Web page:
Ivory Coast’s place in Africa Cup of Nations final decisively ends home misery

Ivory Coast’s place in Africa Cup of Nations final decisively ends home misery
Franck Kessie of Cote D'Ivoire and Arthur Masuaku of Congo DR Africa Cup of Nations on 7 February, 2024 in Abidjan, Ivory Coast. (Photo: Didier Lefa/Gallo Images)

A home team will contest the Afcon final for the first time in a generation.

Ivory Coast ended almost two decades of home misery at the Africa Cup of Nations by becoming the first tournament hosts to reach the final since Egypt in 2006.

It has been one of the many peculiarities of the African championship that host countries have struggled for success despite having all the advantages of playing at home.

The Ivorians’ 1-0 win over the Democratic Republic of Congo in Wednesday’s semi-final has set up a decider against regional rivals Nigeria in Abidjan on Sunday and the chance to deliver on an investment in stadiums and other infrastructure estimated to be over $1-billion.

Read more in Daily Maverick: Bafana Bafana’s hoodoo against Nigeria at Afcon continues as Super Eagles dash SA dreams

The last eight hosts of the biennial tournament have all failed to win the cup, with none even reaching the final since 2006.

Ghana in 2008, Equatorial Guinea in 2015 and Cameroon two years ago at least made it to the semi-final but then exited without scoring in their last-four game.

Gabon in 2017 did not make it past the first round, putting a major dampener on the tournament.

The Cup of Nations has seen an increase in away supporters at this edition in the Ivory Coast, but the continent’s vast distances and pricy travel costs make travelling fans a rarity, in contrast to significant support that teams take with them in the European Championship.

Past editions where the host country has exited early have led to low attendance. In Tunisia in 1994, where the hosts failed to get past the group stage, military conscripts were drafted in to fill the seats, creating an unusual backdrop of spectators wearing the same brown uniform for the final.

A third of the 33 past editions of the Cup of Nations, first started in 1957, have been won by the home team, mostly riding a wave of emotive support.

Newcomers South Africa did so in 1996, cheered on by their president Nelson Mandela wearing the team’s strip as he had done one year earlier when the Springboks won the Rugby World Cup, while Tunisia’s win in 2004 was greeted by giddy street celebrations.

The Ivorians were jeered last month by their own fans when they were humiliated by tiny Equatorial Guinea in the group stage, almost going out early but eventually squeezing through as the last of the best third-placed finishers.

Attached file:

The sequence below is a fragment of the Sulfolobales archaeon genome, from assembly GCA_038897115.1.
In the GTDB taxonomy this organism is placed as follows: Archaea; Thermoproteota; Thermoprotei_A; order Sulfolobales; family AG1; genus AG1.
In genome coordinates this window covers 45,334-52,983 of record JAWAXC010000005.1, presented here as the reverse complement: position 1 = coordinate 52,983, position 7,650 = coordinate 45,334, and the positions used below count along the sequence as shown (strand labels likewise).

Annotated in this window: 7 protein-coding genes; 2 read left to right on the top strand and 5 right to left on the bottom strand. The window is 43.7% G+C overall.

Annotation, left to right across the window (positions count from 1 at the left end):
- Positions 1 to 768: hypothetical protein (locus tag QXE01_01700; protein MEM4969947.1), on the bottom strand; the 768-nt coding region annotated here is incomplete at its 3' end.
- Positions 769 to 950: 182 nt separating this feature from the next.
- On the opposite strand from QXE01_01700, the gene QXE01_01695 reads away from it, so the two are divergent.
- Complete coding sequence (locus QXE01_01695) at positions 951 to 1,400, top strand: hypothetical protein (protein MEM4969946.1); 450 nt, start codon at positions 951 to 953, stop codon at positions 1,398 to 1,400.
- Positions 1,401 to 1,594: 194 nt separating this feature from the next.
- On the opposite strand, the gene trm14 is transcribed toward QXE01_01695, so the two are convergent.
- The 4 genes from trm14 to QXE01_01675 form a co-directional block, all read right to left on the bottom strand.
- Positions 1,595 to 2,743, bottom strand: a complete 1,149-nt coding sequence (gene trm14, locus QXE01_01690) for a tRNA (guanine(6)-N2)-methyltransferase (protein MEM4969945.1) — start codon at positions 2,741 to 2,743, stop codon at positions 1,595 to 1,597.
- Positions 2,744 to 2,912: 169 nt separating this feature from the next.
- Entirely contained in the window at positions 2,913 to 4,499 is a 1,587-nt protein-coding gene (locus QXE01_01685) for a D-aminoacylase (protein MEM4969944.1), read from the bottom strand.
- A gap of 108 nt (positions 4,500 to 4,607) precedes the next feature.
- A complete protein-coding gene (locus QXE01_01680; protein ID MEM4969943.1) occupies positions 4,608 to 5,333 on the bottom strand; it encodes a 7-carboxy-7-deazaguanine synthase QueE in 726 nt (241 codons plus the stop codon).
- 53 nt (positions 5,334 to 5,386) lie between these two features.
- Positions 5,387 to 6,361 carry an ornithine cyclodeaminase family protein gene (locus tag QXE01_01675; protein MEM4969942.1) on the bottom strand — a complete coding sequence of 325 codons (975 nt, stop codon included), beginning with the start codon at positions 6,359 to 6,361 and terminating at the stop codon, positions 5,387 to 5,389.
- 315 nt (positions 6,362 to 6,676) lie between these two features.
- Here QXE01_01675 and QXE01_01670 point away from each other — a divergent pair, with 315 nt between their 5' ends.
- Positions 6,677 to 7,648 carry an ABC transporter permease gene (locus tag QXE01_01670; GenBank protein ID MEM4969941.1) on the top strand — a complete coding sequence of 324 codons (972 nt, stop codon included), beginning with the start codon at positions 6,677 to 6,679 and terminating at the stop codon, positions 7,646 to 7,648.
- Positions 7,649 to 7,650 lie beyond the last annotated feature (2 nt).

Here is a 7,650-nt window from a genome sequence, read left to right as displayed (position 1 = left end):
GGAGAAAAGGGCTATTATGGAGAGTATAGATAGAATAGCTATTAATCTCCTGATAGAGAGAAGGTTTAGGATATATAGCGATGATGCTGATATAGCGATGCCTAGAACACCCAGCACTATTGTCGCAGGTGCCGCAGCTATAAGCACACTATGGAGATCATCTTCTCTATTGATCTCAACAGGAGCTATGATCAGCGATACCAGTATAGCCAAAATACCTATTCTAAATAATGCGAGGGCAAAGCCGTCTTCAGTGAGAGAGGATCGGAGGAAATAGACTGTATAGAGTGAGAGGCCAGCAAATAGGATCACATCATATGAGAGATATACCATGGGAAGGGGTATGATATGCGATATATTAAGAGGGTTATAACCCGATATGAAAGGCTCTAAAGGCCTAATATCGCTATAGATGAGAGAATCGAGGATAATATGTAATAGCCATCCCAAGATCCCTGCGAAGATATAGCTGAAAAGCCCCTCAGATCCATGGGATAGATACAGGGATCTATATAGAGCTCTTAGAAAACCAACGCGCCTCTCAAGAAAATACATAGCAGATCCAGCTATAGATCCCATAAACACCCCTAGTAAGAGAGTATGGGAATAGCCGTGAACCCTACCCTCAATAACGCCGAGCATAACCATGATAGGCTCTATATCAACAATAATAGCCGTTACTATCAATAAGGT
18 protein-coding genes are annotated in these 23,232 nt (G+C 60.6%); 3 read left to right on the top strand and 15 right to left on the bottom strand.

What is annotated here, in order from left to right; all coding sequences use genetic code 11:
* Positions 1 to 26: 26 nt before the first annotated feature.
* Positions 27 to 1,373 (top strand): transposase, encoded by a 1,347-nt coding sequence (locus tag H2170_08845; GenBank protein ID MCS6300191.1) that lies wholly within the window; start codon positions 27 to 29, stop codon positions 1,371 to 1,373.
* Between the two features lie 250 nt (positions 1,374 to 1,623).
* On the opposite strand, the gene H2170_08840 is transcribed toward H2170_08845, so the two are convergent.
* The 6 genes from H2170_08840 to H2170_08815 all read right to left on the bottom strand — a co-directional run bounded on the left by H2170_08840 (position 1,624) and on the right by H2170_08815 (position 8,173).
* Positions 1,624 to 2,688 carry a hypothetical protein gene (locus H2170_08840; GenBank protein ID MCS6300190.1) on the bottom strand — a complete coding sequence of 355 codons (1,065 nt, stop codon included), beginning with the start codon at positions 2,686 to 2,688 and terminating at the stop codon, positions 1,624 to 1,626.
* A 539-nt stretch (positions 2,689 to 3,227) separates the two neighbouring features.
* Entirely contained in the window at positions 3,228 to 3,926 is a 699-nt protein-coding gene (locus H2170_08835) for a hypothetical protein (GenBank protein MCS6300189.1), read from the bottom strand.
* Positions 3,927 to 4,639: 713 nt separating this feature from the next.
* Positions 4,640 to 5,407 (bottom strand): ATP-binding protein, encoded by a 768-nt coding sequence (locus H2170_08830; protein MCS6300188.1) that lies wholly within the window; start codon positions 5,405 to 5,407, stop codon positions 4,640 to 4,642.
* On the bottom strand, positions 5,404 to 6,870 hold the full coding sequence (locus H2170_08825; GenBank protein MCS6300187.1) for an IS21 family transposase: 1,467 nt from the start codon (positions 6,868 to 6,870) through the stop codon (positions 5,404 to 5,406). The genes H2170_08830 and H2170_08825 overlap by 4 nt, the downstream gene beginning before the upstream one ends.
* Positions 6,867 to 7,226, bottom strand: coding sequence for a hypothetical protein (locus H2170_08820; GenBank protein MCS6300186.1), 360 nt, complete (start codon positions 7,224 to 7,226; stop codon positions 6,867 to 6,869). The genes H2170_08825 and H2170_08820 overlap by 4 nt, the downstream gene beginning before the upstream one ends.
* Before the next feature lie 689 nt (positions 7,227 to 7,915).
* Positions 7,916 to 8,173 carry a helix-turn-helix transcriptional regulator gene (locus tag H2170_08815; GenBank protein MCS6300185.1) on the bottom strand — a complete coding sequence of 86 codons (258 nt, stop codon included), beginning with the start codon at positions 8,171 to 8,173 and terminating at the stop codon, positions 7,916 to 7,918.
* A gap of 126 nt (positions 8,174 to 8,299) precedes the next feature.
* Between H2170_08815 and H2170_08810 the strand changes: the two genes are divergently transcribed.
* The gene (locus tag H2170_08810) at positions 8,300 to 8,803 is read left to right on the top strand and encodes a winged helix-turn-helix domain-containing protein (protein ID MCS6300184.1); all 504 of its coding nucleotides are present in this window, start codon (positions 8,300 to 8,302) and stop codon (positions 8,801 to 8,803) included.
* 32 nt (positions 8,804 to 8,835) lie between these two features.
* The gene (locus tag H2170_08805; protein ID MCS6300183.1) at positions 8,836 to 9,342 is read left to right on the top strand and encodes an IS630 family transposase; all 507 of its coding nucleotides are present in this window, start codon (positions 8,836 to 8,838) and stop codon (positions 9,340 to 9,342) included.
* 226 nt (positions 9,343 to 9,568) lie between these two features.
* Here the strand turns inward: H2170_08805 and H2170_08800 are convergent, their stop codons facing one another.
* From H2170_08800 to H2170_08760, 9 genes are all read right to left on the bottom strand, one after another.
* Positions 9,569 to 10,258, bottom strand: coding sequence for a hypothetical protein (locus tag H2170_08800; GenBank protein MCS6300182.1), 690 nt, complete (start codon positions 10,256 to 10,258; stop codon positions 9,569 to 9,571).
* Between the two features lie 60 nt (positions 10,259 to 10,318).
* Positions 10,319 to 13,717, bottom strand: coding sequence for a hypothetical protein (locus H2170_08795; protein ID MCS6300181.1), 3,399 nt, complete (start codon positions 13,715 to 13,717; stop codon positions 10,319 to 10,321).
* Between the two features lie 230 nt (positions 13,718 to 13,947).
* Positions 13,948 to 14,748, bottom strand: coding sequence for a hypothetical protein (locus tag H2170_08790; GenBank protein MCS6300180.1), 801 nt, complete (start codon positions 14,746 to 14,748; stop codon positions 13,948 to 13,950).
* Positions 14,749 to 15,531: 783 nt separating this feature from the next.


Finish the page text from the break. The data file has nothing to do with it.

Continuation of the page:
But they have quickly won back the confidence of their supporters and Wednesday’s win over the Congolese was raucously celebrated, leading to a three-hour traffic jam for travellers back to the city centre, some 20km south of the stadium on the outskirts of Abidjan.

Ivory Coast

Players of Ivory Coast celebrate scoring during the Africa Cup of Nations. (Photo: EPA/Legnan Koula)


Ivory Coast’s extraordinary run to the final has been born out of the belief that things could only get better following a disastrous first round, midfielder Franck Kessie said.

The host nation looked to be heading out of the tournament in the pool stages after a humiliating 4-0 loss to Equatorial Guinea in their final group game.

But results elsewhere saw them squeeze into the last 16 with the 16th best record of the qualifiers, though not before they sacked French coach Jean-Louis Gasset and replaced him with assistant coach Emerse Fae.

A penalty shootout victory over defending champions Senegal was followed by a 2-1 quarterfinal success against Mali before beating the DRC.

“As long as you still have a five or 10% chance you need to keep believing, because that is what makes football beautiful,” Kessie said.

“After the Morocco result (a 1-0 win over Zambia in the group stages), we knew we had qualified and that changed everything.

“It gave us the strength we needed, it boosted us. We knew we couldn’t do worse than in the first round. We need to keep going like this because you can’t go all the way to the final only to then give up.”

Fae admits their run to the decider has been a surprise even for the team based on their form at the start of the tournament.

“We are happy, we’re really moved,” Fae said. “It’s like a dream, when you go back two weeks to the defeat against Equatorial Guinea. It was hard then to imagine that we might qualify for the final of our own Cup of Nations.”

Ivory Coast have reached a fifth Cup of Nations decider. All four of their previous finals have gone to a penalty shoot-out, winning two (1992 & 2015) and losing two (2006 & 2012). Reuters/DM


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